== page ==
Developed by a Harvard research team, organs-on-chips allow scientists to customize tests and study a variety of tissues at once.
As 3D printing materials improve, microphysiological systems (MPS) are becoming increasingly useful for scientists. A team from Harvard’s John A. Paulson School of Engineering and Applied Sciences (SEAS) recently 3D printed a new material with integrated micro sensors. Dubbed an organ-on-a-chip, the microscopic cardiac tissue mimics the activity of the human heart.
The new printing process uses six inks, each containing a sensor. Each microchip holds multiple micro-organs, allowing scientists to more efficiently study a wide variety of changes in tissue and cellular activity. As the time required to print each organ and collect study data decreases, scientists will be able to more swiftly model disease progression and the effects of drug use. And once there is widespread use of MPS in medical research, animal testing could be phased out.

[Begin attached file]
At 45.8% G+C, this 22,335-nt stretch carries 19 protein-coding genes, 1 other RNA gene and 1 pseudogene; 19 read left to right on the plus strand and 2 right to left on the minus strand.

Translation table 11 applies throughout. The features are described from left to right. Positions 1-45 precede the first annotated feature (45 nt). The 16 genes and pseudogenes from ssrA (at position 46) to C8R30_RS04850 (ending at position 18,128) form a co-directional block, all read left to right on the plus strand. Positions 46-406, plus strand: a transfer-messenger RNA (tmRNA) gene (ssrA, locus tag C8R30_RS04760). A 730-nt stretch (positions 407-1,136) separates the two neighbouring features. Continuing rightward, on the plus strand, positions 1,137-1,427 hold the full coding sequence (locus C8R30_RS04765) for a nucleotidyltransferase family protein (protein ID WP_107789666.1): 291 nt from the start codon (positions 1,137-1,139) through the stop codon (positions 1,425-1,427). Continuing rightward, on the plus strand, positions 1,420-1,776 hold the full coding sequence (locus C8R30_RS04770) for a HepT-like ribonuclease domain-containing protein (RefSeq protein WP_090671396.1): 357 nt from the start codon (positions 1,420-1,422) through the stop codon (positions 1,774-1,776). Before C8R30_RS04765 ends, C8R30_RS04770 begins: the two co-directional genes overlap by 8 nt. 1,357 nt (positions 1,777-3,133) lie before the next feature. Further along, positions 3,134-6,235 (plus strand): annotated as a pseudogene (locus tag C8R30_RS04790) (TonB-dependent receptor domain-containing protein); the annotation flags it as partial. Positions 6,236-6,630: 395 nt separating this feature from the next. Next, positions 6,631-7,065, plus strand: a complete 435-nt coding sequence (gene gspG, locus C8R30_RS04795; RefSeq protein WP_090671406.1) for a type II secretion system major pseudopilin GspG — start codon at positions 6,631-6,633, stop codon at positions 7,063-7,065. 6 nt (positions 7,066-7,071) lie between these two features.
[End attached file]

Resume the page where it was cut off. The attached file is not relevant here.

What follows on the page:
As well as discovering the causes of ill health, miniaturization supports good health through a number of wearables. Diabetics can monitor their blood sugar level non-invasively, and a battery-free microchip measures the salinity of sweat to help predict potential illness. With many aspects of health able to be monitored by individuals, how could researchers amalgamate some of that data for large-scale study?